Published: Dec. 1, 2016 By


Entrepreneurial Spirit 

You said in your annual state of the campus speech this fall that CU Boulder is becoming known as an entrepreneurship university, where you are developing graduates with entrepreneurial and creative problem-solving mindsets. What do you mean by that?

Forbes recently ranked us No. 18 among national universities for entrepreneurship, but more important is that we are establishing an entrepreneurial culture across the entire campus, in all disciplines. That sounds good on paper, but our students, graduates and employees are continually demonstrating it.

How are they demonstrating this entrepreneurial mindset?

I’m very proud of Maithreyi Gopalakrishnan (EngrPhys, MApPhys’16) [see page 21], who founded a company to create affordable hybrid electric motors to replace purely gas-powered rickshaws in her native India, with the goal of reducing massive pollution and high-priced fuel for operators who can’t afford to educate their children. Her team includes students from other majors around campus. They are using knowledge gained at CU to change lives and transform a society.

Are there other examples?

Many, and here’s one outside the realm of business — Christine Lehnertz (EPOBio’85) [see page 15], became superintendent of Grand Canyon National Park over the summer, the park’s first female superintendent. During the 100th anniversary of the national  parks this year we’ve all read that these treasures are challenged by resources, aging infrastructure and great popularity. Christine has a track record of innovative problem solving that put her in this challenging position. Whether it’s today or 30 years ago, engineering or biology, our graduates are in a position to make a difference.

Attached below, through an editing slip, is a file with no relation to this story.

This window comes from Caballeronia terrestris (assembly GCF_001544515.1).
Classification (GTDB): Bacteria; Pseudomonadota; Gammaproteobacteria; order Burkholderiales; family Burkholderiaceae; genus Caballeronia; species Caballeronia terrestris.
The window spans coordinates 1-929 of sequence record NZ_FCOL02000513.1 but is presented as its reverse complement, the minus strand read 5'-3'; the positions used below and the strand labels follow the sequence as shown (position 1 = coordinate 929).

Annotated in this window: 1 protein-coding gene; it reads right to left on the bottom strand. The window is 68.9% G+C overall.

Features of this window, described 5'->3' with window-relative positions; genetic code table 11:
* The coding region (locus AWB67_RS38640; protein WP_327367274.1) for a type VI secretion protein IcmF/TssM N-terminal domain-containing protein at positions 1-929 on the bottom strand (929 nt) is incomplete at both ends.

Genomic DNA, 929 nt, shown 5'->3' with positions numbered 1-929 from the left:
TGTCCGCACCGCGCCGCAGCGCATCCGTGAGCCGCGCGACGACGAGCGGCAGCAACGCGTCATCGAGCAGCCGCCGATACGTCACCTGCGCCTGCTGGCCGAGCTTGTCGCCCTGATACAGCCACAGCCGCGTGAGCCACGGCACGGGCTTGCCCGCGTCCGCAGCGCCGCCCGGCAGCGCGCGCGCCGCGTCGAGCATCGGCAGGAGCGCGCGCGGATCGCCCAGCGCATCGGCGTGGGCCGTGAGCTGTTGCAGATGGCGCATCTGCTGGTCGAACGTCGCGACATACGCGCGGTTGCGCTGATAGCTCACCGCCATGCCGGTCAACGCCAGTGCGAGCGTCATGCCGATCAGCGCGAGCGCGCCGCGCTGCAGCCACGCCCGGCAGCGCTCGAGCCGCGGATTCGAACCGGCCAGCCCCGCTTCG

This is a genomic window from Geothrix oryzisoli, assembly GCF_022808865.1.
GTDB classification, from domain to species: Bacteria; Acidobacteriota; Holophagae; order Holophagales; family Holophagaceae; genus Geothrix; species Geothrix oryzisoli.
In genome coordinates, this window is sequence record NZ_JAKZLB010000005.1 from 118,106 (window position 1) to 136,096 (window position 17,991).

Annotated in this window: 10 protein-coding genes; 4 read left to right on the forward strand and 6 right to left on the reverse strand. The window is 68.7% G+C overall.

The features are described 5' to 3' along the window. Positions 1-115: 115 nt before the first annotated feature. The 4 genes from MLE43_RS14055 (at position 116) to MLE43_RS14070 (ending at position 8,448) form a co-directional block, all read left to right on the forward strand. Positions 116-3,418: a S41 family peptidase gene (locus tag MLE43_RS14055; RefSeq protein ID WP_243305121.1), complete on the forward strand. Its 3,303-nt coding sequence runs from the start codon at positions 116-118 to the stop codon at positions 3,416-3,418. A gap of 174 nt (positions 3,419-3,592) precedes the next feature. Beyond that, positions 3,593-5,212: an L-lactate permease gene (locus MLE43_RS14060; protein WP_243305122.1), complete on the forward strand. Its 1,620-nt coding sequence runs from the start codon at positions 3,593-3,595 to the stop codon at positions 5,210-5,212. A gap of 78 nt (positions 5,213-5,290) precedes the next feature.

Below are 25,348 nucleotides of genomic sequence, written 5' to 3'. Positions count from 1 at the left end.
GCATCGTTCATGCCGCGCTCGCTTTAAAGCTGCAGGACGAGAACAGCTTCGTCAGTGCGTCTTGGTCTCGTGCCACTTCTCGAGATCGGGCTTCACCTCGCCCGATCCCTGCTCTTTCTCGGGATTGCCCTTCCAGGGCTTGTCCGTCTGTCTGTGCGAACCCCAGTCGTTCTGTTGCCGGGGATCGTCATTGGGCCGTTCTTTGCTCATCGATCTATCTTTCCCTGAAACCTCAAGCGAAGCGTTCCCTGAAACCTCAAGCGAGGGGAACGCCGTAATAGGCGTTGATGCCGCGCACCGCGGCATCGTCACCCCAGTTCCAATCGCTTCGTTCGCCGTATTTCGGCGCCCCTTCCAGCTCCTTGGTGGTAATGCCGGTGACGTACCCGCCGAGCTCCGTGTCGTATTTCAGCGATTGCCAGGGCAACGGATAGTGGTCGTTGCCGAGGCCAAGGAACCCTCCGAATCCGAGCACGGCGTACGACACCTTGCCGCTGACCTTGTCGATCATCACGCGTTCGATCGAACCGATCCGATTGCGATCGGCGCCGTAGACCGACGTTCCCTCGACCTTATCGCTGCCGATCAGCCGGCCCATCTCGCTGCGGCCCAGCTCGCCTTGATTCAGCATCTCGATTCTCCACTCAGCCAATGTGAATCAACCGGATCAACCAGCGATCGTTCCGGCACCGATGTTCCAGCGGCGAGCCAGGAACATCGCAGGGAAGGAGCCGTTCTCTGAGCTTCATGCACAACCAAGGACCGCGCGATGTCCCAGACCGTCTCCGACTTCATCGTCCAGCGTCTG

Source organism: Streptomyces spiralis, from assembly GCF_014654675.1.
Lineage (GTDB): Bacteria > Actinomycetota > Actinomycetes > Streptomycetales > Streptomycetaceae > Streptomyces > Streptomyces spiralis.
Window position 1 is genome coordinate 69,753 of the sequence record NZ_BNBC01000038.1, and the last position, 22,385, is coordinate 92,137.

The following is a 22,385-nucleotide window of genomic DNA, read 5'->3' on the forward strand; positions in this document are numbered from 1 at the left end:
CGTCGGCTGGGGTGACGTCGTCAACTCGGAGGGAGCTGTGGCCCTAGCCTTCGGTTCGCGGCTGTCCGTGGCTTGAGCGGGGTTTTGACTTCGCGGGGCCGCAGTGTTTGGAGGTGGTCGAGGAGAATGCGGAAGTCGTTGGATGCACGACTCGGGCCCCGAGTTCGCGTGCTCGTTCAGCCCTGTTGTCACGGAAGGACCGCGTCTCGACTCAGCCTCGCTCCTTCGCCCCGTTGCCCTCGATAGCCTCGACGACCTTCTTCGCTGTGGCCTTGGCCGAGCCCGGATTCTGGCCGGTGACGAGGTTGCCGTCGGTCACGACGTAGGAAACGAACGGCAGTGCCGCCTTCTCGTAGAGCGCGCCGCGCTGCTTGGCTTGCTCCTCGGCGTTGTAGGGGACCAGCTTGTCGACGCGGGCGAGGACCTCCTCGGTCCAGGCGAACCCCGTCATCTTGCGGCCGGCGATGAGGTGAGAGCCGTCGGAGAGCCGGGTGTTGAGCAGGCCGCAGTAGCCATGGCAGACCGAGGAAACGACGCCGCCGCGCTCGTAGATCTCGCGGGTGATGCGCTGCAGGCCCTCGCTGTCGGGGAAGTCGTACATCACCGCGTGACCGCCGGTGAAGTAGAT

What do you attribute that success to?

Entrepreneurship and problem solving are important ways of life here. It is not just an academic discipline, but a way of thinking by students, faculty and staff in all disciplines — from the hard sciences to the arts.

You’ve been on campus for 43 years. How has the meaning of entrepreneurship changed?

The old definition of entrepreneurship was restricted to business schools, but entrepreneurship is a valuable life skill that can help students succeed in any career or endeavor. On our campus, it’s embedded in every academic course of study today. In fact, our certificate in music entrepreneurship is the first of its kind in the country. 

Illustration by Melinda Josie